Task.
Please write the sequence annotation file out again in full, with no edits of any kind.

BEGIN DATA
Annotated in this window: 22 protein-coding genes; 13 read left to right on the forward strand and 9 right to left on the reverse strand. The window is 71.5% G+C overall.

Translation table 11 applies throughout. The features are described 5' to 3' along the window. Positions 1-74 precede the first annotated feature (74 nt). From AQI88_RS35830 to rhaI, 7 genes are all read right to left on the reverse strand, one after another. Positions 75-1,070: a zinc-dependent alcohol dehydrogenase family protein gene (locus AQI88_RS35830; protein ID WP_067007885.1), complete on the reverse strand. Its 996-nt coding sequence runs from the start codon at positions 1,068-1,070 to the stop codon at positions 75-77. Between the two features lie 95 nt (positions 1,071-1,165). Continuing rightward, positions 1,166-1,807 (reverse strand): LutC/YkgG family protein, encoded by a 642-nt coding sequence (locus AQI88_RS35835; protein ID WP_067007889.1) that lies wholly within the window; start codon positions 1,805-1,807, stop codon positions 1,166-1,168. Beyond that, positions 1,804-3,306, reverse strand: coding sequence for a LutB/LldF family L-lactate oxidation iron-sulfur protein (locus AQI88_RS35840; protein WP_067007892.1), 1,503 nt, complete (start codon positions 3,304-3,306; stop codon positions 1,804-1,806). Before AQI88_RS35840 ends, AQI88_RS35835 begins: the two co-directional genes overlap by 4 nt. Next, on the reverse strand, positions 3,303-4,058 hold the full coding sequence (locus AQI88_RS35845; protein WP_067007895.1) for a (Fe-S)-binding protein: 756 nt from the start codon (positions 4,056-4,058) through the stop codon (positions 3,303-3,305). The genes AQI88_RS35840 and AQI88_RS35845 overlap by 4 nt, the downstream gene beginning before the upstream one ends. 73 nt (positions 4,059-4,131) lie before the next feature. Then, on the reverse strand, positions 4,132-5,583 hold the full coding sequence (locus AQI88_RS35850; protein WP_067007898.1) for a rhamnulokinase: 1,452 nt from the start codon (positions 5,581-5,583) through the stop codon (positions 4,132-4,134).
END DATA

Annotated in this window: 22 protein-coding genes; 13 read left to right on the forward strand and 9 right to left on the reverse strand. The window is 71.5% G+C overall.

Translation table 11 applies throughout. The features are described 5' to 3' along the window. Positions 1-74 precede the first annotated feature (74 nt). From AQI88_RS35830 to rhaI, 7 genes are all read right to left on the reverse strand, one after another. Positions 75-1,070: a zinc-dependent alcohol dehydrogenase family protein gene (locus AQI88_RS35830; protein ID WP_067007885.1), complete on the reverse strand. Its 996-nt coding sequence runs from the start codon at positions 1,068-1,070 to the stop codon at positions 75-77. Between the two features lie 95 nt (positions 1,071-1,165). Continuing rightward, positions 1,166-1,807 (reverse strand): LutC/YkgG family protein, encoded by a 642-nt coding sequence (locus AQI88_RS35835; protein ID WP_067007889.1) that lies wholly within the window; start codon positions 1,805-1,807, stop codon positions 1,166-1,168. Beyond that, positions 1,804-3,306, reverse strand: coding sequence for a LutB/LldF family L-lactate oxidation iron-sulfur protein (locus AQI88_RS35840; protein WP_067007892.1), 1,503 nt, complete (start codon positions 3,304-3,306; stop codon positions 1,804-1,806). Before AQI88_RS35840 ends, AQI88_RS35835 begins: the two co-directional genes overlap by 4 nt. Next, on the reverse strand, positions 3,303-4,058 hold the full coding sequence (locus AQI88_RS35845; protein WP_067007895.1) for a (Fe-S)-binding protein: 756 nt from the start codon (positions 4,056-4,058) through the stop codon (positions 3,303-3,305). The genes AQI88_RS35840 and AQI88_RS35845 overlap by 4 nt, the downstream gene beginning before the upstream one ends. 73 nt (positions 4,059-4,131) lie before the next feature. Then, on the reverse strand, positions 4,132-5,583 hold the full coding sequence (locus AQI88_RS35850; protein WP_067007898.1) for a rhamnulokinase: 1,452 nt from the start codon (positions 5,581-5,583) through the stop codon (positions 4,132-4,134).